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In the spirit of the holiday season, rather than slam noted economist Martin Feldstein for producing yet another stale though dangerously misleading blanket warning against the horrors of trade protectionism, I’ll note that he’s just (unwittingly, to be sure) created a teachable moment about instances in which erecting trade barriers is absolutely necessary. Those instances concern a practice called dumping, and in particular when the culprit is a country like China.

In U.S. and world trade law, dumping consists of selling a product or service in a foreign market at prices deemed to be excessively low. (Their specific definitions differ – see here and here for how.) For someone not steeped in these subjects, it’s entirely reasonable to ask, “What’s the problem?” After all, if a producer wants to provide a major price break for his or her foreign customers, why should those customers look a gift horse in the mouth? But for a leading economic light like Feldstein – who has been a top presidential economic adviser (in the Reagan years), it’s hard to excuse his use of the term.

The reason is that the decision to dump can result from dramatically different circumstances with dramatically different stakes for the future of the kind of U.S. economy most of us presumably want to ensure. Feldstein suggests that dumping is basically no different from the kind of price drops businesses can put in effect when they’re so technologically advanced or otherwise efficient that they can undersell less competent rivals. But this example is completely irrelevant to dumping law.  Neither the U.S. nor World Trade Organization versions penalizes this kind of progress.

Feldstein might have added a common claim that, even when these international price differentials do exist, they’re no different than when producers (or service providers) decide to put their wares on sale in certain parts of the United States but not others – maybe as a special deal to jump-start business in a region they’re entering, or to energize business in a region where they’re lagging.

But although this argument against sanctioning foreign producers for dumping is more on target, it still misses the mark in a crucial respect: The dumping engaged in by countries like China is fundamentally different. And the reason is that it’s typically subsidized by foreign governments.

Such subsidized dumping is objectionable, and downright dangerous to the American economy, for several reasons that have somehow eluded Feldstein – and most of his fellow economists. Principally, it forces companies that operate in a free market setting, with all the constraints that imposes on pricing policies, to compete against companies that face no such constraints – or tend to enjoy the freedom to under-price for long periods of time.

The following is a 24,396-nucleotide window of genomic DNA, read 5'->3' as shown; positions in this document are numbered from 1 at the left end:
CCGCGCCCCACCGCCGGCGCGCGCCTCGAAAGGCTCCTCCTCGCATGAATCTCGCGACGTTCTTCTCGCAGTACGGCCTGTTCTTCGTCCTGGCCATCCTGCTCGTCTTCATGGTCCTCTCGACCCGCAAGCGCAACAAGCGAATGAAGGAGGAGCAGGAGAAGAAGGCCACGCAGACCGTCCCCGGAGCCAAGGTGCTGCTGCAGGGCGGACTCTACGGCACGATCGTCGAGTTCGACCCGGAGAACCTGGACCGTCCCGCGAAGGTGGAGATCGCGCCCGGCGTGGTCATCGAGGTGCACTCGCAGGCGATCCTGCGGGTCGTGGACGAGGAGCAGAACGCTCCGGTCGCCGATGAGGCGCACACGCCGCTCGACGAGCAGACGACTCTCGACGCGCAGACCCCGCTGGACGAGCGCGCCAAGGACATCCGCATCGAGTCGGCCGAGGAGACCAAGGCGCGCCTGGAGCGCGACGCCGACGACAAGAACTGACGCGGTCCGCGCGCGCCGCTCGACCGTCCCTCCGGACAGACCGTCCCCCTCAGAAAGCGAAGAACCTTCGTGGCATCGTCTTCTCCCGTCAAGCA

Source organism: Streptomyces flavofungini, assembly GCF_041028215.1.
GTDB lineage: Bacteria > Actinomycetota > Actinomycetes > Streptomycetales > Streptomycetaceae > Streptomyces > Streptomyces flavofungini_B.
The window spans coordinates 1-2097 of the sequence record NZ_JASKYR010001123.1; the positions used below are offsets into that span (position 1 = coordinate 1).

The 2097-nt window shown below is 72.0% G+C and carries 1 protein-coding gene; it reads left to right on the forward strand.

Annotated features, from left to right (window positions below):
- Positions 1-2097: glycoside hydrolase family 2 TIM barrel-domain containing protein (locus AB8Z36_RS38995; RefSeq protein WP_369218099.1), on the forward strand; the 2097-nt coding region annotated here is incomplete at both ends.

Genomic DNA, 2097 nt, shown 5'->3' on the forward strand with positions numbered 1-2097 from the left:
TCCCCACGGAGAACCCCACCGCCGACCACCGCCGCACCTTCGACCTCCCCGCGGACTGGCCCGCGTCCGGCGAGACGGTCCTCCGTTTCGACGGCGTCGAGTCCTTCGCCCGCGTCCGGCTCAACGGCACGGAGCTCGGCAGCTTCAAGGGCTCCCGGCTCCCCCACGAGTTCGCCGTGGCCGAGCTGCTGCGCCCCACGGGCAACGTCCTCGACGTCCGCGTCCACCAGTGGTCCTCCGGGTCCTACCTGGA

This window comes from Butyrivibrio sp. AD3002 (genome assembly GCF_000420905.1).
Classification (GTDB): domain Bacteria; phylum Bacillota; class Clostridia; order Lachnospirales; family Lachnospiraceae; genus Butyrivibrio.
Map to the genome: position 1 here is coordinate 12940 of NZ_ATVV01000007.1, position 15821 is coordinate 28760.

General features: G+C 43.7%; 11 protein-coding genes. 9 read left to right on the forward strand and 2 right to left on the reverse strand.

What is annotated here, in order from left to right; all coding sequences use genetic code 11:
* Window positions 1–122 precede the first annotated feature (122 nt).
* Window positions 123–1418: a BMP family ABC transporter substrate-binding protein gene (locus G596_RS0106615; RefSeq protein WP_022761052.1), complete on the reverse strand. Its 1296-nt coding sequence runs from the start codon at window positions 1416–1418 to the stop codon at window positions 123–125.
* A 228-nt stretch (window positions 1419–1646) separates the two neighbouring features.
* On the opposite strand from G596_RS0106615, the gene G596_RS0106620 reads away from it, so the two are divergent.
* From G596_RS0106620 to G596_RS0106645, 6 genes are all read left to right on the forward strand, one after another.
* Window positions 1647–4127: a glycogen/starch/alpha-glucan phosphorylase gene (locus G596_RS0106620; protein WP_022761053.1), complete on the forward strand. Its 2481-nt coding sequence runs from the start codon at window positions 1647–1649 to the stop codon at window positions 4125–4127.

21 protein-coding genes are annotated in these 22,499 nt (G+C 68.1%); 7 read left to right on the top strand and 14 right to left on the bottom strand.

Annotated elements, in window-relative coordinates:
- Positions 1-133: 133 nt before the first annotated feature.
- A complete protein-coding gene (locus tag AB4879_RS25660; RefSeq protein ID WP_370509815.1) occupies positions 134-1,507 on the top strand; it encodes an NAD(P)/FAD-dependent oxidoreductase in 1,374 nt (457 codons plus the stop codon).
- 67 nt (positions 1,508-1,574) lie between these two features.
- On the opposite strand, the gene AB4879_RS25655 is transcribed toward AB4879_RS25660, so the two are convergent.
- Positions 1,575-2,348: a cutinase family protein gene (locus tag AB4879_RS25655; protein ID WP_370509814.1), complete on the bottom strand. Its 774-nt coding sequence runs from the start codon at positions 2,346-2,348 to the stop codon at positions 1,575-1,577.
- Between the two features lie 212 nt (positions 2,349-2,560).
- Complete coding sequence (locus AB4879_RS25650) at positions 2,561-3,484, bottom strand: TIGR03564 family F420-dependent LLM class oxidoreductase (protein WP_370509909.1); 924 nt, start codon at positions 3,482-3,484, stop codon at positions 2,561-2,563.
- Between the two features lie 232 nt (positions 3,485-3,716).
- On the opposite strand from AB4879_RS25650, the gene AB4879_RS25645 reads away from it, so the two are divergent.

If you’re fine (like Feldstein and other conventional wisdom-mongers?) with government-dependent entities (I hesitate to call them “businesses”) gaining the upper hand in the United States, then logically this isn’t a problem. If you believe that the American economy works best for all concerned when free market principles and practices are encouraged to the greatest extent possible, then you should be deeply concerned.

As a result, it should be easy to distinguish between bargain-basement pricing from companies that have either very patient founders or other shareholders, or lots of cash on their balance sheets, or both, from such pricing from entities that can keep drawing on foreign treasuries. The former, after all, stems from actors that are trying to judge the fundamentals of a market place, that “put their money where their mouths are,” and who will eventually be rewarded for being correct or punished for getting it wrong. The latter is a function of the decisions and priorities of foreign governments. And with a country like China, where the government maintains a whip hand over the economy, there can be no reasonable doubt which kind of pricing we’re dealing with.

All believers in free markets by definition agree on the superiority of the free market incentive system. But as often seems to be the case, they easily forget free market values, and the need to safeguard them, when it comes to international trade. (Monopoly and competition issues represent another example of this selective capitalism syndrome.)

That’s not to say that all government subsidies should be opposed. Many (like America’s minority- and women-owned business “set asides”) seek to promote important goals that societies have every right to prize. Others seek to promote important goals that societies literally can’t do without (like government support for defense industries). And even these wrinkles can have wrinkles. For example, many manufactured goods can be crucial for national defense even though they’re not weapons themselves, or even though they have many uses other than military. Steel, to which the Trump administration is considering extending major protection for just these reasons, is a newsy example.

So many dumping allegations and cases can be genuinely complicated, and understandably controversial. But even if you believe that systems of trade law can ultimately resolve these disputes in acceptable ways (I don’t), it should be clear that government-fostered dumping simply doesn’t belong in this category, and that government-run economies like China’s don’t deserve the standard legal protections (like presumption of innocence) when put in the dock.

What should be even clearer: Anyone not recognizing this basic dumping distinction should never gain the ear of those officially responsible for America’s well-being. But because it’s the holiday season, I won’t specifically recommend blackballing Martin Feldstein. At least not right now.